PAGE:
The rhetoric — as best I can surmise from the nebulous internet sentiment — is that, since sequels are iterative of their predecessors, they’re hamstrung by a lack of conceptual creativity. It’s natural to be skeptical in climate of exploitative, sequel-vomiting publishers, but I find the claim to be rather unrefined. Original works are typically stories all about establishment and the formation of identity, while sequels are invariably tethered to their predecessor. It’s true that both primary and successive games are bound by convention, but they’re left enough creative freedom to subvert, experiment, or even adhere to their given form.

While even my appreciation for sequels has been strained amidst the messy release of Mega Man’s spiritual successor Mighty No. 9, I got to thinking about Chrono Cross — the role-playing follow-up to 1995’s Chrono Trigger — a game that wonderfully utilizes its relation to its predecessor for purposeful thematic illustration. While many games like MN9 rely solely upon nostalgia to justify their existence, Chrono Cross is a game about nostalgia.

The game starts with the player woken by their mother with Trigger’s emblematic “Wake up…” but the the protagonist is no longer Crono. In Cross, players control Serge. Without the natural line’s natural denouement, the reading feels off — like an instrument out of tune. While a mere call-back on the surface, this small moment sets the game’s alien tone. Something is not quite right in the world of Chrono Cross.

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‘Journey’ Retrospective: A Meditative Experience


For a long time, I have been a part of the “games are art” crowd, and wore my membership like a badge of pride. While games can be silly and fun, there’s a huge spectrum of experiences that only video games can currently provide. No other medium is so good at putting the consumer directly inside of the narrative, and while the games industry as a whole has had some widely-publicized missteps, there’s no doubt in my mind that games will eventually join films and novels in the realm of glorified media.

This hope doesn’t mean that I want all games to be serious. Just as films that buck the norm can get the spotlight at the Oscars (Hello, Mad Max: Fury Road), games that eschew the current trends can often garner critical acclaim. We live in a world where games are more easily produced than ever before — and while this means that there is a lot of sludge churned out by digital markets like Steam on a regular basis — it doesn’t mean that more games is a bad thing.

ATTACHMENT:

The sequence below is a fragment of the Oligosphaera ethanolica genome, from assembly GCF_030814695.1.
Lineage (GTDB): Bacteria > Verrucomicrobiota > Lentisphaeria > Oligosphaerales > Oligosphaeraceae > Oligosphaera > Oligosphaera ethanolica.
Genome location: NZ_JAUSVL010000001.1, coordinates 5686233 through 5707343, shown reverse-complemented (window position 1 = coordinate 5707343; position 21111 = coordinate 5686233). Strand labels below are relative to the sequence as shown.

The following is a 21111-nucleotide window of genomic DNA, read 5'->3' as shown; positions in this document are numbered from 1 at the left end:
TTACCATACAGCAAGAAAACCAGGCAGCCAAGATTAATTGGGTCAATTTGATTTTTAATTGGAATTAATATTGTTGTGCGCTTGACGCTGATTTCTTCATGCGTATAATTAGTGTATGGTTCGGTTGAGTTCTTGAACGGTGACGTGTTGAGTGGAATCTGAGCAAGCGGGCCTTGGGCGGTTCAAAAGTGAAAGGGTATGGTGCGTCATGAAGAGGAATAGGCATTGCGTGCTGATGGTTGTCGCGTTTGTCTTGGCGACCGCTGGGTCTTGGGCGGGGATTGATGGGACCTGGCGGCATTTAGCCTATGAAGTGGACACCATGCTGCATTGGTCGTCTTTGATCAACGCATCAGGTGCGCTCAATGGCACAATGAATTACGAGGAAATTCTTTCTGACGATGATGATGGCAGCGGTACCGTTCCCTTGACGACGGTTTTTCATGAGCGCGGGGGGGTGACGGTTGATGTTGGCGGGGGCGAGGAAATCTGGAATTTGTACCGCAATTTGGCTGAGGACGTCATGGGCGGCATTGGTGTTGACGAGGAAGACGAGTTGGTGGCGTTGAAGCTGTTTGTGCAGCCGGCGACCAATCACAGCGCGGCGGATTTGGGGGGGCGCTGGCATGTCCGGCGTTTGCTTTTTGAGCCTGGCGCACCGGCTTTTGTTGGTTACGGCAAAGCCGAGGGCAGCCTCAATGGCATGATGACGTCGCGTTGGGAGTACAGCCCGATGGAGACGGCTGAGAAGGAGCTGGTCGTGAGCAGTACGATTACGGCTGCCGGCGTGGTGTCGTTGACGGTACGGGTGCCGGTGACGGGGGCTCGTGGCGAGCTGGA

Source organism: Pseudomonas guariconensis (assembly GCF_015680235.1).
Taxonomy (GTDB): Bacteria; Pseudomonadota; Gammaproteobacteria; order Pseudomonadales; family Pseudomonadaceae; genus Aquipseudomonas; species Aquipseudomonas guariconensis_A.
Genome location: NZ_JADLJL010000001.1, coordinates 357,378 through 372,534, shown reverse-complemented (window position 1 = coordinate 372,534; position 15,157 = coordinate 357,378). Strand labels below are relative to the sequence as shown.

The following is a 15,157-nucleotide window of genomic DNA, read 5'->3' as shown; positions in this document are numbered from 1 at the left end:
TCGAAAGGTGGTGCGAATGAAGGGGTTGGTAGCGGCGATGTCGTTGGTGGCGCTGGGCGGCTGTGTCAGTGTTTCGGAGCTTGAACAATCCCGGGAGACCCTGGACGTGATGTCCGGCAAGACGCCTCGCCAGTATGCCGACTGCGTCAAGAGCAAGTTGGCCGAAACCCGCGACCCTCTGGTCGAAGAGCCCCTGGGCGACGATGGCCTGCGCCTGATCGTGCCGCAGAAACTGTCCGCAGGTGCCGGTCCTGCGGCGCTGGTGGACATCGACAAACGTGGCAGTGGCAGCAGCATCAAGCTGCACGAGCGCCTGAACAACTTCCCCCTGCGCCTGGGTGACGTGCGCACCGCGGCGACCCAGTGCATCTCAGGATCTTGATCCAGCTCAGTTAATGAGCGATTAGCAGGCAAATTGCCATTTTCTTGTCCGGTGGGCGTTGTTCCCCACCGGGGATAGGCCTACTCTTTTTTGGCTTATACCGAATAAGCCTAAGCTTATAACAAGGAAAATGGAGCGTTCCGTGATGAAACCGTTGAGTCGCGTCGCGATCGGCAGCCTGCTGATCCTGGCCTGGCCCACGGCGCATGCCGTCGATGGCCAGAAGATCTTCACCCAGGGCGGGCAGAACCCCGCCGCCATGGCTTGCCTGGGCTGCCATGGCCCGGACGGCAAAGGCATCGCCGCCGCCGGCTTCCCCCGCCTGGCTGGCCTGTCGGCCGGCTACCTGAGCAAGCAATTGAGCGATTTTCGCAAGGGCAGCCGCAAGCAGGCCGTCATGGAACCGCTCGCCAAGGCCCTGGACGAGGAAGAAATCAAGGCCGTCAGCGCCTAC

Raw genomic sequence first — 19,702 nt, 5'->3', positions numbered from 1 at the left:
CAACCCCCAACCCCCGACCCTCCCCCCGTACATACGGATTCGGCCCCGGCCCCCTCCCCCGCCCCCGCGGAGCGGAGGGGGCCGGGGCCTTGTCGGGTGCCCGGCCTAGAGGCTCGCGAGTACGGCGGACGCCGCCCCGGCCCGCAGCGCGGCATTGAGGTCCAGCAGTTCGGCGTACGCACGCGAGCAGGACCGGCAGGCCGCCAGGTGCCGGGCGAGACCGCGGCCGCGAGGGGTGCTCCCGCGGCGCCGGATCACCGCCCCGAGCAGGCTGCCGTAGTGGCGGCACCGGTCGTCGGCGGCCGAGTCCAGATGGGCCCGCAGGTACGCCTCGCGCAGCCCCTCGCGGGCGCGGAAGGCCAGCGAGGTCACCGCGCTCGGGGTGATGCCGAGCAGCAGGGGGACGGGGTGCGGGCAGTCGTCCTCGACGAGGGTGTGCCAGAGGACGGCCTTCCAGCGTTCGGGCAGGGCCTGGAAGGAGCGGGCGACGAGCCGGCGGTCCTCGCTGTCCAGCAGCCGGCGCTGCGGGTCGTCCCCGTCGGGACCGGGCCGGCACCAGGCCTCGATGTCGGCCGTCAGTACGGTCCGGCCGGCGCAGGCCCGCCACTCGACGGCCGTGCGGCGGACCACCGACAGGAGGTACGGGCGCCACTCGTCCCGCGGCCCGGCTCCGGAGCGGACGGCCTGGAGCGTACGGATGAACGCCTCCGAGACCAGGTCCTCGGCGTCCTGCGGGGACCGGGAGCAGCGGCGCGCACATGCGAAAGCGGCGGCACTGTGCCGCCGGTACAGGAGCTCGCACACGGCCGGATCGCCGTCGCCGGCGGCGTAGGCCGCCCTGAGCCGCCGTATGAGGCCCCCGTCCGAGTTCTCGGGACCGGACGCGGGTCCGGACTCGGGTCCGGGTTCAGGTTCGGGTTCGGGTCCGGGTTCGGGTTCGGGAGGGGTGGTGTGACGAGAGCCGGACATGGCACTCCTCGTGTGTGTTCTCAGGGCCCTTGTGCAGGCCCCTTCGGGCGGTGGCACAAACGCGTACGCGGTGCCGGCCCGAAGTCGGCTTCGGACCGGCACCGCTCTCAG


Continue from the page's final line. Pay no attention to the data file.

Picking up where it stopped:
Take Journey, for example, a game created by the same art director as the recently released Abzû. Journey is a game that I go back to once in awhile to remind myself that however bleak things may become, video games are worth fighting for. While I’ve seen Abzû described as a “zen fish simulator,” Journey was the original meditative experience for me.

Before I started zen trucking with Euro Truck Simulator or finding a strange catharsis in Dark Souls, Journey managed to pack a punch that knocked me off my feet. At first, the game doesn’t feel like it’s anything special. The visuals are pretty, but I was sure that I wouldn’t be able to connect with a game that had no dialogue. It almost seemed like a game that was artsy for the sake of art, but one thing which the Journey team never lost sight of was how it would feel to play the game.

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Sunday Loot: The Big #GameJobs Post Just for You

League of Legends

Happy Sunday, friends! We’re back again with a fun little FemHype jobs fair for all of you. Finish brewing that coffee and take one last look at your awesome resume, because we have a ton of open positions we think you might really enjoy! It can be super tough breaking into the games industry, and even finding new opportunities once you get there, but not to worry. That’s why we’re here!

We made sure to feature jobs of all kinds in this particular post. From coding to art to (you guessed it!) journalism, we strongly encourage you to apply to any and all positions that look enticing to you. The hardest part can often be knowing whether a job is right for you or not, and trust us—these companies are looking for people like you. We wish you luck if you decide to apply!